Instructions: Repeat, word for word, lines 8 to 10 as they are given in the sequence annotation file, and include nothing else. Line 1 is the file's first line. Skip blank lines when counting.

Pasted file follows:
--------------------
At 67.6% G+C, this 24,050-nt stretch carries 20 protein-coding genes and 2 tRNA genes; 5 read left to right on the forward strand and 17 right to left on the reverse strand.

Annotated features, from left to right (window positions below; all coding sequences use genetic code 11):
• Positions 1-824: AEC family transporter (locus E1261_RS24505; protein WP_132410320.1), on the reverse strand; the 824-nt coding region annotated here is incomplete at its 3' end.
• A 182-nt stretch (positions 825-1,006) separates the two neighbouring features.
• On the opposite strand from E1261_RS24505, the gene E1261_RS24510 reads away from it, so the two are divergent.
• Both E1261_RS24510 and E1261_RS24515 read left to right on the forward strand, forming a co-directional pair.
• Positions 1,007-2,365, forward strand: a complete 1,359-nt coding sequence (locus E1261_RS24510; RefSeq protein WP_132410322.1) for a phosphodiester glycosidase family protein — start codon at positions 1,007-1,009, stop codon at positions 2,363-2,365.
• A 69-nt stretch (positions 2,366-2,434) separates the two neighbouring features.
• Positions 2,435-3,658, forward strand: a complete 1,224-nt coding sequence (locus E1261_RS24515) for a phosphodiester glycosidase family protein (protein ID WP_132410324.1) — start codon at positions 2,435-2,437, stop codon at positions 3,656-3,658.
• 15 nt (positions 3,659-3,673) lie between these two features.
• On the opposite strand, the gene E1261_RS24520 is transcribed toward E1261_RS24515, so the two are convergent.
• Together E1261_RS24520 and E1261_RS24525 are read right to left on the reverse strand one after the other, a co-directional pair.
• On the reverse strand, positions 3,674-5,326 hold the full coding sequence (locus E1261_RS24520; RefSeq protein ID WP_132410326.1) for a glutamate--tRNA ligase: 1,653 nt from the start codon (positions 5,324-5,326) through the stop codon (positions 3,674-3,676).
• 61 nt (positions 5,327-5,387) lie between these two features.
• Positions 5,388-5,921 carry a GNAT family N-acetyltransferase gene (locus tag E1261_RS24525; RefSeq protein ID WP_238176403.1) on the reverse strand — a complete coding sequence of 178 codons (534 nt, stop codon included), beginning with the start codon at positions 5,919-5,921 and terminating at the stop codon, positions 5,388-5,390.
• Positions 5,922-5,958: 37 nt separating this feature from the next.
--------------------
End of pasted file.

• A 69-nt stretch (positions 2,366-2,434) separates the two neighbouring features.
• Positions 2,435-3,658, forward strand: a complete 1,224-nt coding sequence (locus E1261_RS24515) for a phosphodiester glycosidase family protein (protein ID WP_132410324.1) — start codon at positions 2,435-2,437, stop codon at positions 3,656-3,658.
• 15 nt (positions 3,659-3,673) lie between these two features.